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Boys basketball: Chicagoland Jewish rallies past Mooseheart

Mooseheart players watch as their lead slips away fourth quarter their sectional semifinal with ChicagolJewish. | Mary Beth Nolan~For Sun-Times

Mooseheart players watch as their lead slips away in the fourth quarter of their sectional semifinal with Chicagoland Jewish. | Mary Beth Nolan~For Sun-Times Media

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Updated: February 28, 2013 10:08AM



When Mooseheart and Chicagoland Jewish took the floor Wednesday in the semifinal round of the Class 1A Mooseheart Sectional, both teams were looking to reach uncharted territory.

Neither program had ever played in a sectional final, and Mooseheart last week won its first regional title since class basketball was installed in the state over four decades ago.

With Newark waiting for the winner after dispatching Hope Academy earlier in the night, it was Chicagoland Jewish that moved on as Jake Newlander’s three-pointer with 23 seconds to go gave the Tigers the lead for good and eventually a 70-67 win.

Newlander’s dagger from the deep right corner was the 10th trey of the night for the Tigers (21-3) on their 28th attempt, and capped a rally that saw them come back from 11 down in the fourth quarter.

“I had that feeling (it was going in),” Newlander said. “When you are shooting well you know it when it leaves your hand, and thankfully it went in.”

Newlander later added two big free throws with 9.7 seconds left and finished the night with a team-high 25. With brother Josh scoring 19 of his 21 in the second half, the Tigers scored 46 points in the final two quarters.

That helped Chicagoland Jewish set up its press, which had bothered the Red Ramblers all night long. Mooseheart struggled against the pressure, and that was a big equalizer as junior Makur Puou was a force for the Red Ramblers, scoring 30 points, grabbing 18 rebounds and blocking six shots.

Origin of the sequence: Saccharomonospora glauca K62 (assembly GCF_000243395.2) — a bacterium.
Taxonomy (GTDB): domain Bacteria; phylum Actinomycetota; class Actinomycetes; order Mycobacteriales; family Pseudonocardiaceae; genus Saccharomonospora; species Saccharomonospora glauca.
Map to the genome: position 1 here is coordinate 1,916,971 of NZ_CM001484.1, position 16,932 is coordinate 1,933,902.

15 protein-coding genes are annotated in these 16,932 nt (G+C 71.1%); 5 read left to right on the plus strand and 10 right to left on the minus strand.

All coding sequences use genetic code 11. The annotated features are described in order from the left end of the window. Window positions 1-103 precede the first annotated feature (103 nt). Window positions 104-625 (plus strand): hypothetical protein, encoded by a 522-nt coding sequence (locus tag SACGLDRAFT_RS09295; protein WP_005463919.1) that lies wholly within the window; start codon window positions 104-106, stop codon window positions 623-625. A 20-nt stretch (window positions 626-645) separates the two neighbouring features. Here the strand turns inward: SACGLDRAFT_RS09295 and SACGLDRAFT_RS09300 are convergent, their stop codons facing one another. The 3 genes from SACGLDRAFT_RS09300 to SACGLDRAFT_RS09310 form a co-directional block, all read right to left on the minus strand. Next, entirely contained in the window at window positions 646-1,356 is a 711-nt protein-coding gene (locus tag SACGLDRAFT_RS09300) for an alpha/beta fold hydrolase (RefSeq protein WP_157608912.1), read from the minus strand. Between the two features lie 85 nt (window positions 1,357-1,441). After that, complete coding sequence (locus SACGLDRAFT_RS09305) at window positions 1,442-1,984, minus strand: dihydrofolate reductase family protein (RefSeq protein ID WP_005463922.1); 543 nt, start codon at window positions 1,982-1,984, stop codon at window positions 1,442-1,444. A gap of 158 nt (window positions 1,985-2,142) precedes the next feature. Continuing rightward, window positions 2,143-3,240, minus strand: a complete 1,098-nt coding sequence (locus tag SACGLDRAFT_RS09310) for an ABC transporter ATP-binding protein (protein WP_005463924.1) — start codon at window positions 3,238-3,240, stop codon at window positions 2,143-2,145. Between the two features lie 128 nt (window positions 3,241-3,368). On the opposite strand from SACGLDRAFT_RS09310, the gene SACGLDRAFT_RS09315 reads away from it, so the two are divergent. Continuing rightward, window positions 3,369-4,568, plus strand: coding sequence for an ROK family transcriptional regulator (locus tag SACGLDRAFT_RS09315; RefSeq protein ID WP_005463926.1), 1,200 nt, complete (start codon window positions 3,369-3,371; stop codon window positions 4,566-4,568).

He had 21 points and 14 boards at halftime as Mooseheart bounded out to a nine-point lead (33-24). With the Tigers collapsing a zone inside, he was unable to duplicate those numbers in the second half.

“We wear people down, and it’s in the fourth quarter and that’s when we win our games,” Tigers coach Marty Dello said. “That game played out exactly as I expected. We felt like if we could make baskets we could set up our defense and that was the difference.”

Mangisto Deng scored 13 points for the Red Ramblers, who at 24-6 finished one of the best seasons in school history.

“We thought if we could make it to sectionals, playing on our homecourt, we expected to win but we didn’t,” said coach Ron Ahrens. “I never felt comfortable being up (double digits) because of the way they shoot the three, and you have to give them credit because they shot it very well in the second half.

“We wanted to get that feeling of getting to a supersectional, and it didn’t happen. Basketball is a funny game. They played well enough to win.”



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